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The New Methodists, Part Two

The second blog of The New Methodists, a six part series exploring the challenges that face the SBC today.

By Dr. Chuck Kelley

Sunday school was an efficient way to harness the power of “Biblelationships.”

That is my word to describe the combination of Bible teaching and relationship building at the heart of the Southern Baptist approach to Sunday school. All ages were involved in Sunday school. Those who came would hear the Bible, which would promote a better understanding of the Gospel, and they would form meaningful relationships with Christians in the class. Sunday school classes taught the Bible and had ice cream fellowships. There were devotionals and hymns, but they also sent members to visit classmates in the hospital and prepare massive amounts of food for those who lost loved ones. The Biblelationship combination of teaching Scripture and nurturing relationships was a powerful tool for cultivation which the Holy Spirit often used to draw closer those from all age groups who had heard the Gospel but not yet responded.

With the right climate, proper planting and cultivation, the farmer knows his crop will ripen and be ready for harvest in due time. Southern Baptists used revival meetings as their primary harvest tool. For at least one or two weeks each year, the whole attention of the church was focused on the simple question, “What is the status of your relationship with God?”

Many a revival message included simple explanations of how to become a Christian and powerful appeals to repent and believe. It became a very normal time for those who had heard the Gospel clearly explained over time and formed meaningful relationships with Christians in the church to come to the point of faith themselves.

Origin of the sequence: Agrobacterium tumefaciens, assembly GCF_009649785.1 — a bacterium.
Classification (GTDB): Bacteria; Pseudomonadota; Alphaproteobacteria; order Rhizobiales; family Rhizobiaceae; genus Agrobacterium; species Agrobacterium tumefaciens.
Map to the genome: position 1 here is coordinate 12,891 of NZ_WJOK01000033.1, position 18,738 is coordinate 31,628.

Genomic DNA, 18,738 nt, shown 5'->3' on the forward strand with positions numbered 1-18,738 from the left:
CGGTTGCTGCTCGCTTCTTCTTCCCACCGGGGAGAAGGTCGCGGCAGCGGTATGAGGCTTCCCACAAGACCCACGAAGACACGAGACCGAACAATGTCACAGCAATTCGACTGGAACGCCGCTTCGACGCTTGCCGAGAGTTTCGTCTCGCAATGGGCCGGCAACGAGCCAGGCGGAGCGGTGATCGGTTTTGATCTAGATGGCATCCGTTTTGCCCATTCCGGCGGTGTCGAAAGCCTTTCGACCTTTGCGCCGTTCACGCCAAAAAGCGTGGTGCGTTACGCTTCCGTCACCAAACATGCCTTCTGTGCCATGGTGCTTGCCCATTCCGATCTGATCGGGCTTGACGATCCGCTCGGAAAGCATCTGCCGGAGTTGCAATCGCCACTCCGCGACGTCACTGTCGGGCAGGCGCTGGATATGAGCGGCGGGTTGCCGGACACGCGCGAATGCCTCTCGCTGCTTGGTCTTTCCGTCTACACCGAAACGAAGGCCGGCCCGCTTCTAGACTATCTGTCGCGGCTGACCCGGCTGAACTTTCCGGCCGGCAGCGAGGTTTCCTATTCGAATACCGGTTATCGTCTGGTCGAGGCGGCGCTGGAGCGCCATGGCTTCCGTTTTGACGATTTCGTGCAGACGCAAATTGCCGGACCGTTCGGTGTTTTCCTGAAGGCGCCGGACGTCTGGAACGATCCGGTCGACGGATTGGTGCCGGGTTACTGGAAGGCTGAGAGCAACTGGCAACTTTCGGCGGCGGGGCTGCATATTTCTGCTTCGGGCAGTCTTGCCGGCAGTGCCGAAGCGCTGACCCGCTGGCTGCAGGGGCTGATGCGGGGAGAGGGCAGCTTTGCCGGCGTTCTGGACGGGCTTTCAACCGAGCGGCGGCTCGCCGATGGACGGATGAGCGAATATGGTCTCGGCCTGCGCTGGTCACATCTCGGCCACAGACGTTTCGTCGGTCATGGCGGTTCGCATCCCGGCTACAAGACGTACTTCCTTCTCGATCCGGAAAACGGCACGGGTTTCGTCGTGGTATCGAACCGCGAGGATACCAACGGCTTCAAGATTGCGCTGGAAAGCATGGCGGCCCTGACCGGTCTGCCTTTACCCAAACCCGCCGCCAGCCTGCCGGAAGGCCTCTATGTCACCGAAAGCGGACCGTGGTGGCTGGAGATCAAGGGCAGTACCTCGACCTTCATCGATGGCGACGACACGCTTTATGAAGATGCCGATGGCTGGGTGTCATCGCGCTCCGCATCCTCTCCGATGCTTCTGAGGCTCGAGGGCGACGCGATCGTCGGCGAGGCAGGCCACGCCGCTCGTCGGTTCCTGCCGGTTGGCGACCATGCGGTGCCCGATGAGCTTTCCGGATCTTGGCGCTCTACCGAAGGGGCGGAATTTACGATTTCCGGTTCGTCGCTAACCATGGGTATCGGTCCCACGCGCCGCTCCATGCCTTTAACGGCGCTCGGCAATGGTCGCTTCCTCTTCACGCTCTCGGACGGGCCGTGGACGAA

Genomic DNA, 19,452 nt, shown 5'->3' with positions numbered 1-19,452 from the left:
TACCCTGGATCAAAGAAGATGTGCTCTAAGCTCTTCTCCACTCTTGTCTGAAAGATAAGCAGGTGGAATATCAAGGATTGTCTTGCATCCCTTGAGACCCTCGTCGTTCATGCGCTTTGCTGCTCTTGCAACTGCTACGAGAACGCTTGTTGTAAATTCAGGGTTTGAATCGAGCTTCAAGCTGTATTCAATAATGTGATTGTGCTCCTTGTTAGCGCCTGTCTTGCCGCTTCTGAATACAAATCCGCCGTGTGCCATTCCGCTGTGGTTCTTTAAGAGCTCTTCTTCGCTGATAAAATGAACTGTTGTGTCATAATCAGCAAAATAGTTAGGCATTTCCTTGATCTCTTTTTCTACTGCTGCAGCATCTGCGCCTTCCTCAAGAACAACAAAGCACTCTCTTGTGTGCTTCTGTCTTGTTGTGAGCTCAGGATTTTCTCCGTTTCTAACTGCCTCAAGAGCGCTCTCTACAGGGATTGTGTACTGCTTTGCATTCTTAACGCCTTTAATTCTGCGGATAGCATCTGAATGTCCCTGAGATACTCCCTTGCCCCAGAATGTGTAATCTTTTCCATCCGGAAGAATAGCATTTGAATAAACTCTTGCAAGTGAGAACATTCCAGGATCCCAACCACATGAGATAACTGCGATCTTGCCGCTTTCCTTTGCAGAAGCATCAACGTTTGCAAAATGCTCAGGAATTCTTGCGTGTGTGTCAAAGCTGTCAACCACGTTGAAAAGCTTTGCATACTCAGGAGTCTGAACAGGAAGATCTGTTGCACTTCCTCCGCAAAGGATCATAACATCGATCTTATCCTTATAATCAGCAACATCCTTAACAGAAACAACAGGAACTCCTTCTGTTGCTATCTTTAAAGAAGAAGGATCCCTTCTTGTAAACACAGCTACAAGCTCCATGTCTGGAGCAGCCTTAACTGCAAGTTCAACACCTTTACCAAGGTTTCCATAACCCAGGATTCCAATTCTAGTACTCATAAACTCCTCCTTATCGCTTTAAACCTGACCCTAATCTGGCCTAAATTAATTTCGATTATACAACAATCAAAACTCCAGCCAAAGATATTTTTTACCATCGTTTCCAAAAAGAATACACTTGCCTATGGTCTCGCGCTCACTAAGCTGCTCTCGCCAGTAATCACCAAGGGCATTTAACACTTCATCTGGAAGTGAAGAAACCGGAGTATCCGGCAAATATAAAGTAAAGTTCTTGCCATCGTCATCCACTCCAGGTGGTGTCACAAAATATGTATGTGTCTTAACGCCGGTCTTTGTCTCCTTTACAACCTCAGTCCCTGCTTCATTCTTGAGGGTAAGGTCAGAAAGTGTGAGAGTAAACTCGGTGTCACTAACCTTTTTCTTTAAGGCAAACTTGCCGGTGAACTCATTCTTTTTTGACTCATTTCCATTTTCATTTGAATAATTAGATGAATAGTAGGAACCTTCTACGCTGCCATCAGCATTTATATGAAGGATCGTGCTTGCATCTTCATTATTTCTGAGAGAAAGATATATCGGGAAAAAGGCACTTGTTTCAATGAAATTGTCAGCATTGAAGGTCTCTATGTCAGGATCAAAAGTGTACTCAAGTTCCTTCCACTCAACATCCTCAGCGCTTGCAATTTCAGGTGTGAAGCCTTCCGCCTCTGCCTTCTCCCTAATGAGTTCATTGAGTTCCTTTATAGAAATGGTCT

It is important that we understand the true nature of the genius of Southern Baptist evangelism. It was not the individual methods used that produced such an incredible harvest. Rather, the interaction of those methods with each other created an integrated process described in the New Testament as sowing and reaping. Wheels alone can generate power. But if you add cogs to those wheels so that they form a gear, you multiply the power those wheels produce.

Old McBaptist — integrating church planting, decisional preaching, personal evangelism, Sunday school and revival meetings with each other — had a great process that produced much fruit.

It embodied the biblical process of sowing and reaping (see for example I Cor. 3:6, “I planted, Apollos watered, but God gave the increase). You would find it interesting to know that these particular interactive methods were not the result of a search for a way to embody that process in churches. The lack of comment on the way these individual methods became an integrated process characteristic of SBC churches is one of the more astounding discoveries of my research. We will come back to this later.

Let’s go back to those baptism statistics. In 1945, the SBC baptized about 257,000 people. In 1955, the SBC baptized about 417,000 people. But since 1955, the SBC never yet reached the mark of 450,000 baptisms. We doubled in baptisms in 10 years, but then could not increase 35,000 in more than 50 years. What happened to the harvest?

We have more churches, more Baptists, more ministries and missionaries, and more resources, but less fruit. What happened to the farm?

We have more churches, more Baptists, more ministries and missionaries, and more resources, but less fruit. What happened to the farm?

For many years I said: “Southern Baptists are a harvest-oriented denomination living in the midst of an unseeded generation.” We reduced planting, neglected cultivation, and not surprisingly have found the harvest coming up short. While this is still true, I now realize something more is going on.

Today I say: We are more like gardeners working the window boxes than farmers working the fields. The focus of our attention has become more internal (inside the church) than external (in the field).

Another way to say it is this: “We are the grandchildren of farmers keeping harvest stories alive over coffee and dessert at family reunions.” The most important question facing the SBC today is: Why?


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